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Cholesterol : In Season: Pears

By Michael T. Murray, ND

With Autumn officially upon us, the season of harvest is in full swing. One of the many new fruits in season are pears. Historic record of the pear dates back as far as the Stone Age. Homer even referred to pears as a "gift of the gods." The first pear tree planted in America was brought to the New World in 1620. Although there are thousands of varieties of pears, the most common in the United States include the Anjou, Bartlett, and Bosc.

Nutritional Highlights
  • Pears are an excellent source of dietary fibers.
  • They also are a source of vitamins C, B2, E, copper and potassium.
  • A 3 1/2-ounce serving of a pear is only 58 calories.
Health Benefits
  • Pears provide the body with water-soluble fibers.
  • Pears are a better source of the pectin than apples, making them effective at lowering cholesterol levels.
  • Commonly recommended as a hypoallergenic fruit, pears are less likely to produce a negative reaction in comparison to other fruits.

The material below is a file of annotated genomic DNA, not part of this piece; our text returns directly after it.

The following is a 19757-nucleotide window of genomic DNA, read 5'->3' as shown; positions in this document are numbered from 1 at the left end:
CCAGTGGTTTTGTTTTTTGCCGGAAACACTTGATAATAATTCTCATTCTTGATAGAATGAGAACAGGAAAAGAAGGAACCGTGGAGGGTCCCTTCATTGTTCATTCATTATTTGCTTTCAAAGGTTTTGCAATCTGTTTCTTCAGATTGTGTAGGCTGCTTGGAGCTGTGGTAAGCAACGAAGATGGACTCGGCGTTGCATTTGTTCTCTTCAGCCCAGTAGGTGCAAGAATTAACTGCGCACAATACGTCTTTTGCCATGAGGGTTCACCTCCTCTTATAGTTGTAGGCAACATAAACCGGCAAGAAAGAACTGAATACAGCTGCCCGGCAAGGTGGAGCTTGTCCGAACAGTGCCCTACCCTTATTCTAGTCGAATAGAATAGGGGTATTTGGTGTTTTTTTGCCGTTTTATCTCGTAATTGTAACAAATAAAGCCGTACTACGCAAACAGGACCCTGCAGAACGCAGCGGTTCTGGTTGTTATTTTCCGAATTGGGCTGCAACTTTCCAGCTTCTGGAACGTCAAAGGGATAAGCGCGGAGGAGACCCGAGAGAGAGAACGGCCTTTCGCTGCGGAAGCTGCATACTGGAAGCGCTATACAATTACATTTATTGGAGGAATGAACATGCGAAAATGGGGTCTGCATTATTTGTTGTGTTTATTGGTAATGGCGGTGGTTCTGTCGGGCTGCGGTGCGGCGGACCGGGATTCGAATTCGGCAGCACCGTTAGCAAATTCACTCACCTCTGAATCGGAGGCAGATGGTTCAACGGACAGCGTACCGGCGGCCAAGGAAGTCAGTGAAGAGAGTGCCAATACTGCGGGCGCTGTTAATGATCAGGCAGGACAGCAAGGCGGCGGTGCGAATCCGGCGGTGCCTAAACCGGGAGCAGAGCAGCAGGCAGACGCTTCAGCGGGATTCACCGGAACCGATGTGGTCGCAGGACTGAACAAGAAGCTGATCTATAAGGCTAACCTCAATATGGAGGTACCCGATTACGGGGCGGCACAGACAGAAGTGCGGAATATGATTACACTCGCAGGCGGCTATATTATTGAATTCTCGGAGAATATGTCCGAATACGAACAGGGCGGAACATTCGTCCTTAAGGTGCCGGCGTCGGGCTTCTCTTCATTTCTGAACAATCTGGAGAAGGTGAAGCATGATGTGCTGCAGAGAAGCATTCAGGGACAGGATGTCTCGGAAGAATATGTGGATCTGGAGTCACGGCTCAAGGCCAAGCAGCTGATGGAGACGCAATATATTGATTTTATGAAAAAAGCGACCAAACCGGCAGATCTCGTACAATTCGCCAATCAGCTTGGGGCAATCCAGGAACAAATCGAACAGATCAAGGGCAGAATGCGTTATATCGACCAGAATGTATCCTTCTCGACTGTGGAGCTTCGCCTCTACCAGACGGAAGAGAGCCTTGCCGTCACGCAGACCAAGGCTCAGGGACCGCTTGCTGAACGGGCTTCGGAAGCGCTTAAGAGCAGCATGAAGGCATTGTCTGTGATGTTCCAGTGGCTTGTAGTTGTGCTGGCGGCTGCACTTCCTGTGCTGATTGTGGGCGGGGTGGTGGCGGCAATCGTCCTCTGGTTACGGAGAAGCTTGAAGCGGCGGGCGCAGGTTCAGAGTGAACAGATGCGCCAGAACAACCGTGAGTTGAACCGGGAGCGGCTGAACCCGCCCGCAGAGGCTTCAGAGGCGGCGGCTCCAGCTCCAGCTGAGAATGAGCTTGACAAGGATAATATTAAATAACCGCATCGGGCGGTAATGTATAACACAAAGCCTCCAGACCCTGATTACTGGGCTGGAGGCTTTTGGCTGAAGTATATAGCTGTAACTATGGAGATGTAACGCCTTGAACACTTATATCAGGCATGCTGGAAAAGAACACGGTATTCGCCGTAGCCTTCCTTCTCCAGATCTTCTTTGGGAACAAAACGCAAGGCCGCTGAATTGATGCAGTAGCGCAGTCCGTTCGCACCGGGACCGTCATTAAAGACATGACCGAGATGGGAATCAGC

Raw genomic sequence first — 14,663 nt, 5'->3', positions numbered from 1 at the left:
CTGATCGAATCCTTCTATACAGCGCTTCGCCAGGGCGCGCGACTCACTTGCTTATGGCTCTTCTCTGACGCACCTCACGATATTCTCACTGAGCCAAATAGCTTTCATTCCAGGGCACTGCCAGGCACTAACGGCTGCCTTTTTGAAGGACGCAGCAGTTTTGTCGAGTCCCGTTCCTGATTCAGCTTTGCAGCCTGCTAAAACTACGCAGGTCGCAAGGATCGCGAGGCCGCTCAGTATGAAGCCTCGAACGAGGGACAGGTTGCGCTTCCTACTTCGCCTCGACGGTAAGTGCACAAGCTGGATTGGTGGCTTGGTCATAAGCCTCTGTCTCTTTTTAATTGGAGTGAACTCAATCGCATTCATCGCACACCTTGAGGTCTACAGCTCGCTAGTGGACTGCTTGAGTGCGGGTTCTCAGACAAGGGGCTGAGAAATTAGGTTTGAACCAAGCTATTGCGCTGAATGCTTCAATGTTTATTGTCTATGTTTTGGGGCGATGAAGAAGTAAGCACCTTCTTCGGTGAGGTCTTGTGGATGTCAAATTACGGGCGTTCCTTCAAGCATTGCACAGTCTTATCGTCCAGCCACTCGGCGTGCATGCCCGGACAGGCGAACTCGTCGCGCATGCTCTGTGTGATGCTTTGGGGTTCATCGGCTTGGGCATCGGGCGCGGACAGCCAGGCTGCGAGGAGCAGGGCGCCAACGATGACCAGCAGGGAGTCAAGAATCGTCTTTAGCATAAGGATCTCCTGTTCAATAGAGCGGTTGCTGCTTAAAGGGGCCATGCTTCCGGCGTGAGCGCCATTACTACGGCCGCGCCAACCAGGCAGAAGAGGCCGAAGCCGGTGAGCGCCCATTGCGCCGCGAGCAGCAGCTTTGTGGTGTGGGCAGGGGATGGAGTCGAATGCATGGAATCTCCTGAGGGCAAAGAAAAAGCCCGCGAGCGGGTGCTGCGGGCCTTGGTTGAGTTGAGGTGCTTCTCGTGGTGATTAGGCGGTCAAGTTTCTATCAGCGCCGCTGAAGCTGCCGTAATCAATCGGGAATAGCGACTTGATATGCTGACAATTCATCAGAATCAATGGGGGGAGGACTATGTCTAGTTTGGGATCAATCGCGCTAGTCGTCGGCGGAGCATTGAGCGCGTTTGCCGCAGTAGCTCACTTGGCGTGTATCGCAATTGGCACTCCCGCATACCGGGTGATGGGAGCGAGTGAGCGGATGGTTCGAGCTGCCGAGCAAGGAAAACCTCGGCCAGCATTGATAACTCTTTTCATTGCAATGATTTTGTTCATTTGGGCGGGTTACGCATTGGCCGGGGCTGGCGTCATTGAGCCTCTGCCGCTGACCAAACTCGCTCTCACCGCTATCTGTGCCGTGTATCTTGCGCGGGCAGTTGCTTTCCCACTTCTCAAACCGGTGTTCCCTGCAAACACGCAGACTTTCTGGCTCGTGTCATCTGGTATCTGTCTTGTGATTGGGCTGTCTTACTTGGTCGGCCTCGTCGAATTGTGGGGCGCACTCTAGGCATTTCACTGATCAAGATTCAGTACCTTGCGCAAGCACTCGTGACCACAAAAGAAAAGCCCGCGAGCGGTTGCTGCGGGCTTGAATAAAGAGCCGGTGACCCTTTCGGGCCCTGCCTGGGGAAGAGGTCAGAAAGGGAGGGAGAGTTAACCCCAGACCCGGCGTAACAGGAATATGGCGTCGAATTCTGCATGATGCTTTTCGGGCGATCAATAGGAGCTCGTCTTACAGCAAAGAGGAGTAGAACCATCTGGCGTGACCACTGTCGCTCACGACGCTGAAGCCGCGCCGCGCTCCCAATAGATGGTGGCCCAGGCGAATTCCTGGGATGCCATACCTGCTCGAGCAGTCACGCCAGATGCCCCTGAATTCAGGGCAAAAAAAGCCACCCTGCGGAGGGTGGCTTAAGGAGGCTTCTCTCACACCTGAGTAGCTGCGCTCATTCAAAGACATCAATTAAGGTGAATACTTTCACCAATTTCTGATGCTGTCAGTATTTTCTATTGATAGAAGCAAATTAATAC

• Because of their hypoallergenic qualities, pears are frequently recommended when introducing infants to fruits.
With their sweet, buttery flavor, pears can elevate many salads. One of my favorites combines pears with mustard greens, watercress, leeks and walnuts. Baking pears with cinnamon and a little bit of brown sugar is a great dessert alternative. What are your favorite ways to enjoy pears this fall?


Dr. Michael T. Murray is one of the world's leading authorities on natural medicine and the author of more than 30 bestselling books, including The Encyclopedia of Natural Medicine. He is a graduate and former faculty member, and serves on the Board of Regents, of Bastyr University in Seattle, Washington.

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